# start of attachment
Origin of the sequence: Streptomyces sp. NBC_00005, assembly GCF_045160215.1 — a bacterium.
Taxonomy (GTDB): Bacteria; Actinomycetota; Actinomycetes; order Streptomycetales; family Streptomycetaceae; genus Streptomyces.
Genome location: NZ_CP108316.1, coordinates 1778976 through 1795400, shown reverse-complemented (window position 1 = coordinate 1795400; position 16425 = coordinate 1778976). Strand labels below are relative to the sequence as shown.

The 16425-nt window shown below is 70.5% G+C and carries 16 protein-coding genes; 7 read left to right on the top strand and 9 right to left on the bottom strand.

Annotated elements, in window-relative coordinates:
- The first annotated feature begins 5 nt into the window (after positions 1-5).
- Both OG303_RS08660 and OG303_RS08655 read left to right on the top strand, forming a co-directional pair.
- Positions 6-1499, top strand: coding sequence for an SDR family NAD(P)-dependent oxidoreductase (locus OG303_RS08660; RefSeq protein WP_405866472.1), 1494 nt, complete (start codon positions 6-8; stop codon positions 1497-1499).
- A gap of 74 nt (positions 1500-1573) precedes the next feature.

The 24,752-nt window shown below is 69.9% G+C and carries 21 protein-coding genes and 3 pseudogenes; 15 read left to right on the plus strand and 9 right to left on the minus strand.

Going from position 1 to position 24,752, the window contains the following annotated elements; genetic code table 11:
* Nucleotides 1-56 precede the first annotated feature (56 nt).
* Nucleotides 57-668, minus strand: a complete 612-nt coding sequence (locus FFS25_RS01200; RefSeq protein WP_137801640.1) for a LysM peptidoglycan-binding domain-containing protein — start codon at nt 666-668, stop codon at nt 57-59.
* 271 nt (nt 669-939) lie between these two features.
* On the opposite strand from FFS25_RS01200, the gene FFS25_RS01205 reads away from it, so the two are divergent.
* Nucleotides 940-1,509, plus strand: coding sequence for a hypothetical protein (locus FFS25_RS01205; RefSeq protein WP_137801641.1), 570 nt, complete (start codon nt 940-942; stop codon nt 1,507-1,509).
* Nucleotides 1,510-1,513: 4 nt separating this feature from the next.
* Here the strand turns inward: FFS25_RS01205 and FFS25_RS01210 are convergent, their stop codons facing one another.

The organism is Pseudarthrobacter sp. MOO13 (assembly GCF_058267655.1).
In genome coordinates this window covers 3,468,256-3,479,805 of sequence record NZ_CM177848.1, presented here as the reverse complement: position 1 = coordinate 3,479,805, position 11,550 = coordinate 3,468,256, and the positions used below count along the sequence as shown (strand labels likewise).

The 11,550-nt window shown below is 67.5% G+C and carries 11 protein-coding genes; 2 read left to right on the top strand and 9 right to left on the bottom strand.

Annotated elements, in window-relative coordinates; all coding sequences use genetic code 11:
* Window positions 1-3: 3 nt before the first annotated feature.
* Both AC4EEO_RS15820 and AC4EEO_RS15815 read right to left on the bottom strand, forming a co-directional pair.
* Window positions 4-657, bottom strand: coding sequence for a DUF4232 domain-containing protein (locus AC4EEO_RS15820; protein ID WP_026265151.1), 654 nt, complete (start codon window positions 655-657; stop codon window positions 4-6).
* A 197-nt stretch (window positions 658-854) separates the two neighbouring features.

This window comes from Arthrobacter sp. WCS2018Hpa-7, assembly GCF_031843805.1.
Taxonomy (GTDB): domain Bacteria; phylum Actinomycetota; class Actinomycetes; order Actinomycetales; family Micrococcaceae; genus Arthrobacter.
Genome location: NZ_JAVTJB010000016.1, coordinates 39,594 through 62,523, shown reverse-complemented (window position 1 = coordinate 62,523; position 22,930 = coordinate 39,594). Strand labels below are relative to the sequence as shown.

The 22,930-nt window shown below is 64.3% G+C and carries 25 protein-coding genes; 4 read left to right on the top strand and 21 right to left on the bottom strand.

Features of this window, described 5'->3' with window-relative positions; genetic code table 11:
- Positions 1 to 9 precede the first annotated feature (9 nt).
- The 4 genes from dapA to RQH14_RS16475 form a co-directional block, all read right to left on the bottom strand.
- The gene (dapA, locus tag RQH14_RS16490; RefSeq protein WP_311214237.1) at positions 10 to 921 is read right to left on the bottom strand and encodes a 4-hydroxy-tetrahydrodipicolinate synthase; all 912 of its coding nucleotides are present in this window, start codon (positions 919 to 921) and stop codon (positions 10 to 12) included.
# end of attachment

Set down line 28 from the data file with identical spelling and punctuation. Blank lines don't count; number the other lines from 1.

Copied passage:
Taxonomy (GTDB): domain Bacteria; phylum Actinomycetota; class Actinomycetes; order Actinomycetales; family Micrococcaceae; genus Arthrobacter.